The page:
Is It Legal For A 13-Year-Old To Share A Room With Their Parents? Lawyer Says…
This week, our family lawyers discuss the legality of room sharing. Specifically a teenager sharing one with her parents.
The Question: Is it legal for a 13 year old girl to share a room with her parents in Maryland? (If legal, are there situations where it wouldn’t be?)
“Is it legal for a 13-year-old girl to have to share a room with her parents?”
The Answer: A 13 year old can share a room. Obviously, if there are allegations of abuse or if there are too many people living in a house, it is problematic. There could be CPS issues, but it is not illegal.
Sharing a room is a time-honored tradition among siblings. Growing up, if you had brothers and sisters, there was a good chance you shared a room with them. Usually, sisters share a bedroom with sisters and brothers with brothers, but it is not unusual for brothers and sisters to share a room.
The situation of two opposite gendered children sharing a room is not necessarily in the child’s best interest. If the kids are over 5-years-old Child Protective Services, CPS could require separate rooms if they receive a report about high occupancy living arrangements.
Depending on the living space, it can be necessary to share bedrooms. And sometimes living areas are shared among more than one family unit. It is not uncommon for immediate and extended family members to share a homestead. In cases like these, sometimes a family shares one bedroom, while another family shares the other bedroom.
The poster’s question specifically talks about a teenager sharing a room with her parents, similar to the above-stated situation. One family unit sharing a bedroom, so Mom, Dad, and daughter are all cohabitating. Again, this is not illegal. Not ideal, but not unlawful.
Maybe abnormal to some, but many ethnicities worldwide have whole families, immediate to extended, living together in one house. There is more than the nuclear family model.
You also need to consider the financial situation. Sometimes, a person can only afford a small space that does not have all the rooms needed, so room sharing becomes a fact of life.
Owning a home, especially in Maryland, is quite expensive, so sharing the cost of homeownership with your family members eases that financial burden. But, problems can arise when too many people live in one house. The lack of privacy and personal space can lead to unwanted contact between family members, making things awkward. And those situations may lead to CPS receiving an abuse of a minor report.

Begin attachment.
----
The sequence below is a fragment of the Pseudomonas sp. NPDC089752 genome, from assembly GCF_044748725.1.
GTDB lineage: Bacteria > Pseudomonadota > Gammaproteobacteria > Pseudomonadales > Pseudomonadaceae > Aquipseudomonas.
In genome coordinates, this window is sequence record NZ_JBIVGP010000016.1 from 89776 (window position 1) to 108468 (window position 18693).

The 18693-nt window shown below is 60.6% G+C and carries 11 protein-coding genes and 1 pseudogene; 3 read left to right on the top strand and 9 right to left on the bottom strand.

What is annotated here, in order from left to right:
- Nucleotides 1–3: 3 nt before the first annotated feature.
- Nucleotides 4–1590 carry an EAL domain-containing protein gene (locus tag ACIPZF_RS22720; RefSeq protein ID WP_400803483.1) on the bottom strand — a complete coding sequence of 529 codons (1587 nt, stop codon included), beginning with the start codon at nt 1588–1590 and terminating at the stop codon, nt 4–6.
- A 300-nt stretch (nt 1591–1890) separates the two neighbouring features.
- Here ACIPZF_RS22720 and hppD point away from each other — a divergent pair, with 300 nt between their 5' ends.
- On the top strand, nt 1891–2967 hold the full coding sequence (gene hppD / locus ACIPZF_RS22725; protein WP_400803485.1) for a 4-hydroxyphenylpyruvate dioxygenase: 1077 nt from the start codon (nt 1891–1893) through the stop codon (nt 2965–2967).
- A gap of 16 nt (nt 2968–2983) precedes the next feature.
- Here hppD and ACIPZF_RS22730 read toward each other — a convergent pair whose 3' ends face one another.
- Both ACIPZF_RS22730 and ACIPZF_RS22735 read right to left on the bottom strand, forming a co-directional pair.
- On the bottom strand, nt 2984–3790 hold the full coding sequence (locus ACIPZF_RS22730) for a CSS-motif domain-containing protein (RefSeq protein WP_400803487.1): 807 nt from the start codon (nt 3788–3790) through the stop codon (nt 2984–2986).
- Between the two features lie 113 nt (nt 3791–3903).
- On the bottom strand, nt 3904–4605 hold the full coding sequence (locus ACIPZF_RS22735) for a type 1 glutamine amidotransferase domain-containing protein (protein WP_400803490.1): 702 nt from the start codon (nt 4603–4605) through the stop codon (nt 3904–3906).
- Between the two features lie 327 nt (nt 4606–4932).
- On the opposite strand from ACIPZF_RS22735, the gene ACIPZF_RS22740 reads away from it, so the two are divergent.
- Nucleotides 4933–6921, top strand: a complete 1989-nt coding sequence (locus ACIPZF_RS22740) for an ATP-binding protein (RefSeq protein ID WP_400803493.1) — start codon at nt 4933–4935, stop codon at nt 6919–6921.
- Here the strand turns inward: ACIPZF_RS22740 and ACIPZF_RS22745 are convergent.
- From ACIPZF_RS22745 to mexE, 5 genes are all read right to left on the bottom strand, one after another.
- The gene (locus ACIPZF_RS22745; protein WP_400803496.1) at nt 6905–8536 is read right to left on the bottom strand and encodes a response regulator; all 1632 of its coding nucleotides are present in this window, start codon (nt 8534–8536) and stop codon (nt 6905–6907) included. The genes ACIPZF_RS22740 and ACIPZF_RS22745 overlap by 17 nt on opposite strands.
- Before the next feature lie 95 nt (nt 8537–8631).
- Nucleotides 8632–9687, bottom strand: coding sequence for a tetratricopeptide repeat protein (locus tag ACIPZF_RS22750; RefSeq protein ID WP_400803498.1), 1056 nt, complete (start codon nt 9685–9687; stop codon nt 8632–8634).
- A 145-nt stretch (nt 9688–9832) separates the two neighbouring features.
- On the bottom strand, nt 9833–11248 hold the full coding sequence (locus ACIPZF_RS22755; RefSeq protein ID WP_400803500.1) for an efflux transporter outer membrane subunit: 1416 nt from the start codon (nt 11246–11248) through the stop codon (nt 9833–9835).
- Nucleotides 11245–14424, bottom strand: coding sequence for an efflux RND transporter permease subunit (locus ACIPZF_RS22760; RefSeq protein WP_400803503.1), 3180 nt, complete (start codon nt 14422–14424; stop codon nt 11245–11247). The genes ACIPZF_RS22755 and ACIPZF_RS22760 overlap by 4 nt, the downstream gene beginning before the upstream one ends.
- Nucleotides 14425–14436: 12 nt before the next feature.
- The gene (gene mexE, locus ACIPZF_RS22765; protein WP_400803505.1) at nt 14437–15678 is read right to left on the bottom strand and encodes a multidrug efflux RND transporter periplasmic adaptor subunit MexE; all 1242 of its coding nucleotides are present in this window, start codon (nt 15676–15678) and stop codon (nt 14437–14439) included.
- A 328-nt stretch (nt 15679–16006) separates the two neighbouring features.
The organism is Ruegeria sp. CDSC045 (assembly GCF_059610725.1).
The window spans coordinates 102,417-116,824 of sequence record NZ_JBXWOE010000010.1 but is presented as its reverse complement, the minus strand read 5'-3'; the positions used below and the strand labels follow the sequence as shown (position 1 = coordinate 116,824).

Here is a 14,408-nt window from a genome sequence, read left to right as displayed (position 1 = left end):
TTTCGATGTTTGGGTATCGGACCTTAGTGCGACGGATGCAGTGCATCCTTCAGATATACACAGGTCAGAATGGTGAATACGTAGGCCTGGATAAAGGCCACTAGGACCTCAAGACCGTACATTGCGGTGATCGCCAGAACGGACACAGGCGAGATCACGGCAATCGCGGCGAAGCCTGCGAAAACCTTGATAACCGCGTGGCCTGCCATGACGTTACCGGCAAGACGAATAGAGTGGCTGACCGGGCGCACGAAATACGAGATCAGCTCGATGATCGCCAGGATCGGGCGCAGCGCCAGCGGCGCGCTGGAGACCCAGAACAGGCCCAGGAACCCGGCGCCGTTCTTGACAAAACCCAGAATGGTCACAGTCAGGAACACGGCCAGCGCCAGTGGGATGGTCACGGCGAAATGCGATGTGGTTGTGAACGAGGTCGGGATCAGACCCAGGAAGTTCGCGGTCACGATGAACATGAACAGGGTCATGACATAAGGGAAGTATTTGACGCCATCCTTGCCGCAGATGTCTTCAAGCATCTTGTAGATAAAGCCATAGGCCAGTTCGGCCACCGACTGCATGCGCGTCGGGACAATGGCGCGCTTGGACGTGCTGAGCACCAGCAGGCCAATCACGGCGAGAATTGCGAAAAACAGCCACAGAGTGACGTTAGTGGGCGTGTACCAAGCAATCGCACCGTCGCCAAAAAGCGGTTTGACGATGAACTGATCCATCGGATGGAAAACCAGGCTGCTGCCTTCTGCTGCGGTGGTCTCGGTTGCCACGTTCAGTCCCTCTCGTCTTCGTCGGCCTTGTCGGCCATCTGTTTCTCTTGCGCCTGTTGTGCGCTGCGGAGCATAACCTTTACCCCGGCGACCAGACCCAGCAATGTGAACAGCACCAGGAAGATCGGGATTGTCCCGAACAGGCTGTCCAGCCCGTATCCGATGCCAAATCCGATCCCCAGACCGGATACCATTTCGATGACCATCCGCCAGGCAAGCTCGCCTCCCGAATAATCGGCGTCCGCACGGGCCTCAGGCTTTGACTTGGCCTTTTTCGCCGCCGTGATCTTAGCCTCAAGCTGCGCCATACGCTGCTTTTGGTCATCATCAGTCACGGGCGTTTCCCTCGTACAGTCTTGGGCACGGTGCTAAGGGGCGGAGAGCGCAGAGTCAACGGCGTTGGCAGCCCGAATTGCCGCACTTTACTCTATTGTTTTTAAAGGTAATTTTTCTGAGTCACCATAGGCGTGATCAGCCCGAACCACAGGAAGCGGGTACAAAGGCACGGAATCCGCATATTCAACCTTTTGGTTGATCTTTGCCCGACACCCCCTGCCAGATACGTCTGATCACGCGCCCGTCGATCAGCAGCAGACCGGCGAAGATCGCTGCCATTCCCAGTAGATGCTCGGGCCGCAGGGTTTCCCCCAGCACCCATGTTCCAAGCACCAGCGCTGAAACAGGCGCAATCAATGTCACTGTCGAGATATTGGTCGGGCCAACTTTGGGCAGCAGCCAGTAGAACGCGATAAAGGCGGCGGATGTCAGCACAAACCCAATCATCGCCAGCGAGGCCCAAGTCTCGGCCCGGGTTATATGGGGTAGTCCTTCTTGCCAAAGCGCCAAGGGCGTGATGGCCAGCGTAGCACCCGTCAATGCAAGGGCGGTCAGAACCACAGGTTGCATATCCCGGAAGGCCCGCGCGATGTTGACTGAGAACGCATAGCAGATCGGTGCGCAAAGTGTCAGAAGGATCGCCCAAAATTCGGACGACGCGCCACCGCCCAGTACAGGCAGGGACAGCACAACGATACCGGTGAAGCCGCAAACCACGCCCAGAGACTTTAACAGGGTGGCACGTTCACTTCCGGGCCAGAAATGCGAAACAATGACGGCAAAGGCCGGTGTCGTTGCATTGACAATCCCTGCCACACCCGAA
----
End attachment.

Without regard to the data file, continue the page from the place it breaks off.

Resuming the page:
Since Maryland law looks out for the best interest of its most vulnerable citizens, children, and the elderly, allegations of abuse or assault against them are taken seriously. Often, either the child or abuser is removed from the home to protect the child’s best interest.
Allegations are not convictions, so an investigation conducted by CPS occurs, and afterward, a determination of any charges is made. Those criminal charges could include assault, sex offenses, rape, child abuse, or child endangerment, depending on the CPS investigation findings.
It may not be optimal for a teenage girl to share a bedroom with her parents, but unless a parent abuses her, commits an act of domestic violence or there are way too many people living in an apartment, there is nothing illegal about it.
She may not like having little to no privacy or personal space like a teen, but Mom and Dad are probably doing what they can to provide a roof over their daughter’s head. With the impact COVID-19 has had on Maryland families, many have had to come up with new living arrangements. The situation is temporary, and once the family financially recovers, they move into a better living space.
All in all, there is nothing wrong or illegal about sharing a room in a house or apartment, whether it’s siblings or parents and children, but there are situations that could arise leading to a legal issue from room sharing.
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Our automatic disclaimer: We’re lawyers, but not necessarily your lawyer, and do not represent the individual who asked this question. We’re providing this information for general educational purposes based on the publicly available information provided by the anonymous Internet user. Any number of details may change how this individual’s attorney may pursue this legal situation, differently from how we suppose above. If you have a similar question, then you should consult with a lawyer about your specific situation to get a “real” response!